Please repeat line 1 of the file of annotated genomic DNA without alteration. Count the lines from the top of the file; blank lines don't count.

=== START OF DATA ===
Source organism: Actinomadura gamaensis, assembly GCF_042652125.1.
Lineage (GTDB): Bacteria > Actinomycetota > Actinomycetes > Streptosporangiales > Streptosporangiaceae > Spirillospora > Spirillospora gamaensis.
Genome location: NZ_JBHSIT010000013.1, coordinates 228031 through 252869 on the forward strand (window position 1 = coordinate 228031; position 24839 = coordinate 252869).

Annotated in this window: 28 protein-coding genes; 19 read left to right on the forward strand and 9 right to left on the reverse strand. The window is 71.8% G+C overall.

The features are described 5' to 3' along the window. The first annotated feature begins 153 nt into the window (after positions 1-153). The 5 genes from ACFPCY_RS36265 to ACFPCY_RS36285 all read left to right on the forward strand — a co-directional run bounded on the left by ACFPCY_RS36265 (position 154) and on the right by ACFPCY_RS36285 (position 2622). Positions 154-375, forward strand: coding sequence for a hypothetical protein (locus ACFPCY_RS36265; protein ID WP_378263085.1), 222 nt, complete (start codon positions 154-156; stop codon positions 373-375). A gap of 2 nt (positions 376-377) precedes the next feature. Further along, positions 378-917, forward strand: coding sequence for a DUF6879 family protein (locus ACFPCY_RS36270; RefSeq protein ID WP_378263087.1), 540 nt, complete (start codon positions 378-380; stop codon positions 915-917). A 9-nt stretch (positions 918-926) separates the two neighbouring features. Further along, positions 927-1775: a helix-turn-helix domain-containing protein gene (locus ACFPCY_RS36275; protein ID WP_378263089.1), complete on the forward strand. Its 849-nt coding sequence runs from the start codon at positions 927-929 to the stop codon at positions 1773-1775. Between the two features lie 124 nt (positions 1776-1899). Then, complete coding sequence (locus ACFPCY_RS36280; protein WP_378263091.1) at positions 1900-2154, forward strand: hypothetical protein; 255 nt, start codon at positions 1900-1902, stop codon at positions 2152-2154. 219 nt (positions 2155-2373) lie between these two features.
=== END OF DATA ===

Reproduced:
Source organism: Actinomadura gamaensis, assembly GCF_042652125.1.